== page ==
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Penile cancer

This page was reviewed under our medical and editorial policy by

Maurie Markman, MD, President, Medicine & Science at CTCA.

This page was updated on August 19, 2022.

Penile cancer is a type of cancer that begins in or on the penis, which is part of the male reproductive system. Penile cancer is rare, with about 2,070 new cases expected to be diagnosed in 2022, according to the American Cancer Society (ACS). The disease is diagnosed in fewer than 1 man in 100,000 each year, and accounts for fewer than 1 percent of cancers in men in the United States. Penile cancer is much more common in certain parts of Asia, Africa and South America.

No penile cancer patient is the same. Get personalized treatment.

At Cancer Treatment Centers of America® (CTCA), our oncologists are trained and experienced in diagnosing and treating all stages of penile cancer. Our multidisciplinary teams of cancer experts evaluate the disease to determine its type and stage. We use that information to tailor a cancer care treatment plan based on your specific needs and diagnosis, including supportive care therapies to manage potential side effects of the disease and treatment.

This overview will cover the basic facts about penile cancer, including:

If you believe you may be experiencing symptoms of penile cancer and want to schedule an appointment for diagnostic testing, or if you’re interested in a second opinion on your penile cancer diagnosis and treatment plan, call us or chat online with a member of our team.

What causes penile cancer?

Penile cancer types

There are several types of penile cancer, some more rare than others. Doctors will identify the type to determine the severity of the cancer and the appropriate treatment options.

Squamous cell carcinoma: Almost all penile cancers (about 95 percent) begin in flat skin cells (squamous cells), according to the ACS. Squamous cell carcinoma (or squamous cell cancer) may develop anywhere on the penis but tends to start on the foreskin or glans (head). This generally slow-growing cancer may be treatable if found at an early stage.

  • Verrucous carcinoma: Also called a Buschke-Lowenstein tumor, a verrucous carcinoma on the penis is an uncommon form of squamous cell cancer. It may resemble a large genital wart and is usually slow growing, but it has the capacity to grow to a large size over time.
  • Carcinoma in situ (CIS): This squamous cell cancer of the penis typically hasn’t reached deeper skin tissue and remains in the top layers of skin.

Basal cell carcinoma: This rare type of penile cancer is slow growing and doesn’t often spread to other parts of the body.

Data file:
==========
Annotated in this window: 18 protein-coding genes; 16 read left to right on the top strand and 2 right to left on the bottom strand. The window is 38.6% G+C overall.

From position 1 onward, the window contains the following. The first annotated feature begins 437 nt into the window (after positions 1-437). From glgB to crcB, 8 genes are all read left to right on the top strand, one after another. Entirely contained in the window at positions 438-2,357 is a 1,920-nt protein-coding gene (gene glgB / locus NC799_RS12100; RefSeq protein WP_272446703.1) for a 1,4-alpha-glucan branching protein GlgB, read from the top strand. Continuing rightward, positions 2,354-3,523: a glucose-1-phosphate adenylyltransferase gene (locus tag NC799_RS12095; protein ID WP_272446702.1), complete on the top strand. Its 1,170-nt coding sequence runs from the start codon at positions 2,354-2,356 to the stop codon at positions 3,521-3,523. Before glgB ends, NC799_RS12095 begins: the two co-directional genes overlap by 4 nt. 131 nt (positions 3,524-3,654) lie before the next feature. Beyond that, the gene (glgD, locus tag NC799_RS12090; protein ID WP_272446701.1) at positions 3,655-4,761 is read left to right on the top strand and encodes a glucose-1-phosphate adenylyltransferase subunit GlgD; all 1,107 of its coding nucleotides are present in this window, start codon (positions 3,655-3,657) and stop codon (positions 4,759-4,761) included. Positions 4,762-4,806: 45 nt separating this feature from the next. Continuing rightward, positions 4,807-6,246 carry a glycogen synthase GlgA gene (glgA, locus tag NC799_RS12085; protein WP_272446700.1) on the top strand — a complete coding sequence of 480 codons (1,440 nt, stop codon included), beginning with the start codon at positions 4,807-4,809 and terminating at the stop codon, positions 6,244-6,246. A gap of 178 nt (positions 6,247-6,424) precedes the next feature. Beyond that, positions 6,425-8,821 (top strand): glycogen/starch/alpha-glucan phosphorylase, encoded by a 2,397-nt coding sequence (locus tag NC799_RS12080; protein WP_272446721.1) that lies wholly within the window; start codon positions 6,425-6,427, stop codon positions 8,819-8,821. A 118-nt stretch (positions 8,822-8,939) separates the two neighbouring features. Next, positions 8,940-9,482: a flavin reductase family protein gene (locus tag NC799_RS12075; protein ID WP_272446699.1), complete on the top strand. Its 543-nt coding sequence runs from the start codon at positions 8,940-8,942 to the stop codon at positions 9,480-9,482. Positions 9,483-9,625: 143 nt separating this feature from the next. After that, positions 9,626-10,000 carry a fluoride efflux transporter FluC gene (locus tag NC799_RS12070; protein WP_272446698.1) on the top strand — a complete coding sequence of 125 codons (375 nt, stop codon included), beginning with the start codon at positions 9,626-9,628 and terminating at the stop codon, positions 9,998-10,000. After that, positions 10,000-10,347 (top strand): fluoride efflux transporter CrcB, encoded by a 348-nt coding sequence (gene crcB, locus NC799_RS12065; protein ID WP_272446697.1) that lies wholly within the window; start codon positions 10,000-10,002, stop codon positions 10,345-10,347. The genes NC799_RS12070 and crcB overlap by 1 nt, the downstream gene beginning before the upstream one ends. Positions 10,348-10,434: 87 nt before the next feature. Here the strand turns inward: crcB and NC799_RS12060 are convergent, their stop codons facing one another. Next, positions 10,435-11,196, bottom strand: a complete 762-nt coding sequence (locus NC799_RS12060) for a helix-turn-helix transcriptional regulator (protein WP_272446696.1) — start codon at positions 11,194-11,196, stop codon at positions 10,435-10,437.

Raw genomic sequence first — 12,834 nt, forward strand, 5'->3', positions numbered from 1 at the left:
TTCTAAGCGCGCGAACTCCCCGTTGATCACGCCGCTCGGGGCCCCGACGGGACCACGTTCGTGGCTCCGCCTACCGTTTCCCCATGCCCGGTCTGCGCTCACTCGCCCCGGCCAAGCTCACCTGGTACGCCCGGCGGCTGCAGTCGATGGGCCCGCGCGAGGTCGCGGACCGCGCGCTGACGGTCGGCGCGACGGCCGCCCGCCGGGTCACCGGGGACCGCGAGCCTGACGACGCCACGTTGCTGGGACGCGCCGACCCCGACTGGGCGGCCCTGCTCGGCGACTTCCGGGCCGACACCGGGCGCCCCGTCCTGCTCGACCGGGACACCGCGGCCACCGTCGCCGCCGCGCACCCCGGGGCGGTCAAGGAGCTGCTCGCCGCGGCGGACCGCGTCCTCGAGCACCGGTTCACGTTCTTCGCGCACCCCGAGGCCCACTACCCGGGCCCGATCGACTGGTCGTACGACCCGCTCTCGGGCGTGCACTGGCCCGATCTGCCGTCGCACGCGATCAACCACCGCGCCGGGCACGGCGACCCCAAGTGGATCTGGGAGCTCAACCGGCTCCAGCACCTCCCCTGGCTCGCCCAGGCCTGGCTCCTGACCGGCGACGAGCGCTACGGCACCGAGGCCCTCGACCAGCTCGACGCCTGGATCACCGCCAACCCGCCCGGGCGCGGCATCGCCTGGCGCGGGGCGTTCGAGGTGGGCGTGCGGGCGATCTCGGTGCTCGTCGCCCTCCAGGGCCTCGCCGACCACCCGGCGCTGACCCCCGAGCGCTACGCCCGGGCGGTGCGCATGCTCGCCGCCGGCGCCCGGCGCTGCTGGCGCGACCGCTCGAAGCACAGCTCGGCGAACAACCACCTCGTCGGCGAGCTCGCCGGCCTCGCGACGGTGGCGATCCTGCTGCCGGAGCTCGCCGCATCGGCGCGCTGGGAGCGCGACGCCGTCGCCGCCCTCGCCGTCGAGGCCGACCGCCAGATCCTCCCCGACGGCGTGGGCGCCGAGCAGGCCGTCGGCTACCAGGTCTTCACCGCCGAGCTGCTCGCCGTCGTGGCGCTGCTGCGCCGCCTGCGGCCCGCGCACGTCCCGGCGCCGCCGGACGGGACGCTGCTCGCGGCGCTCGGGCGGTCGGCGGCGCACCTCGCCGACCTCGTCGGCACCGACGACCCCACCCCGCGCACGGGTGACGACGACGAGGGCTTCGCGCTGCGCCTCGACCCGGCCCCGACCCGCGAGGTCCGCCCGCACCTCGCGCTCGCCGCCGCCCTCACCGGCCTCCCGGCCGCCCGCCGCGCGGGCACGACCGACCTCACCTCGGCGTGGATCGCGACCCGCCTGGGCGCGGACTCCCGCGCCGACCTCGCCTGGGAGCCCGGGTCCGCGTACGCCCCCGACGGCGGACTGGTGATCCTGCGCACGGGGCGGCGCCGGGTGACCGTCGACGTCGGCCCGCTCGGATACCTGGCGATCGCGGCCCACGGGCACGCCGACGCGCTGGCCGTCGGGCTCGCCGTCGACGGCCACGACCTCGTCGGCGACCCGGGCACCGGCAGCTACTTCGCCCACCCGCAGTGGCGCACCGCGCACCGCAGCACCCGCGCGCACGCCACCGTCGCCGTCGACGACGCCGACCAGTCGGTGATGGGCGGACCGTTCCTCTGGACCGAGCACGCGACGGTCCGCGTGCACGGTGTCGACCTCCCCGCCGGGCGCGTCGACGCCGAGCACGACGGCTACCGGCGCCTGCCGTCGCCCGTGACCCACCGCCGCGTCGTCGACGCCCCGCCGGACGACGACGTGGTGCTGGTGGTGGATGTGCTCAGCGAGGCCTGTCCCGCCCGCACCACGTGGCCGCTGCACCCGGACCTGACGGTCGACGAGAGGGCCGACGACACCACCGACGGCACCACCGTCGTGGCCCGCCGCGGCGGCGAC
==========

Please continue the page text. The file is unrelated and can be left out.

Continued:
Melanoma: A small number of penile cancers are melanomas. A type of skin cancer, melanoma begins in skin cells called melanocytes. This cancer may grow and spread quickly and be more high-risk than basal and squamous skin cancers.

Adenocarcinoma (Paget disease of the penis): A very rare type of penile cancer, this disease begins with the sweat glands in the skin of the penis. It closely resembles carcinoma in situ of the penis.

Sarcoma: This type of cancer, also rare, starts in the blood vessels, smooth muscle or connective tissue cells within the penis.

With so many types of penile cancers, it may be confusing to understand their differences. It’s always best to consult a doctor and ask plenty of questions.

Penile cancer symptoms

Diagnosing penile cancer

In diagnosing penile cancer, doctors may ask questions about the patient’s age, overall health, symptoms and medical history. They may also perform a physical examination and, later, a diagnostic test. These may include a biopsy, X-ray, magnetic resonance imaging (MRI) or computed tomography (CT) scan. If the doctor thinks there’s a chance the cancer has spread to nearby lymph nodes, an inguinal (groin) lymph node dissection may also be ordered.

Penile cancer treatment options

CTCA approach to helping you maintain your quality of life

Supportive care

Supportive care therapies that may be recommended to help patients with penile cancer stay strong and maintain their quality of life include:

​Nutritional support

Every patient has the option of meeting with a registered dietitian.

Behavioral health

​Our behavioral health support program is designed to support you and your caregivers before, during and after cancer treatment.

​Oncology rehabilitation

​Oncology rehabilitation includes a wide range of therapies designed to help you build strength and endurance.

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